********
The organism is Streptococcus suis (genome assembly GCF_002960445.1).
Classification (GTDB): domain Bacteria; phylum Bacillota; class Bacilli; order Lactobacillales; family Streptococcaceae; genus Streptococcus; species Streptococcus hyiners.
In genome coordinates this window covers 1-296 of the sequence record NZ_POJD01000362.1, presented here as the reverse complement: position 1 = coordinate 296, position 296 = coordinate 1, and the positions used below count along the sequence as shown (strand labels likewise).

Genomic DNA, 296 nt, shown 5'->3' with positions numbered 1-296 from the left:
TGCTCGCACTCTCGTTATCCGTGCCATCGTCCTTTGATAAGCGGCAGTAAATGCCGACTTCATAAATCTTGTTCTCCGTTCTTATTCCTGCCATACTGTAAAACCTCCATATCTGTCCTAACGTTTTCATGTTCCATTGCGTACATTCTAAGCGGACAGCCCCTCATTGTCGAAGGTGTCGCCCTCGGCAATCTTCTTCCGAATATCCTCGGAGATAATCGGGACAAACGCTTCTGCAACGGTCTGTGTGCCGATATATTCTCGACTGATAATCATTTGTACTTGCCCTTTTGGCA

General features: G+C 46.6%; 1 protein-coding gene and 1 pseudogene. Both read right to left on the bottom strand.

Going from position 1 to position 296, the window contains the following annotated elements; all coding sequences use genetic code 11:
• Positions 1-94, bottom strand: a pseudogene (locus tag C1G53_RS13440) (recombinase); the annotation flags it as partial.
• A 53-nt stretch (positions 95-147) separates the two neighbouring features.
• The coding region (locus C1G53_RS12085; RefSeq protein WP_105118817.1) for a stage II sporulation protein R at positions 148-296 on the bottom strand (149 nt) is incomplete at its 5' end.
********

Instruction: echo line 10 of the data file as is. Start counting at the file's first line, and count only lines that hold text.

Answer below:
• The coding region (locus C1G53_RS12085; RefSeq protein WP_105118817.1) for a stage II sporulation protein R at positions 148-296 on the bottom strand (149 nt) is incomplete at its 5' end.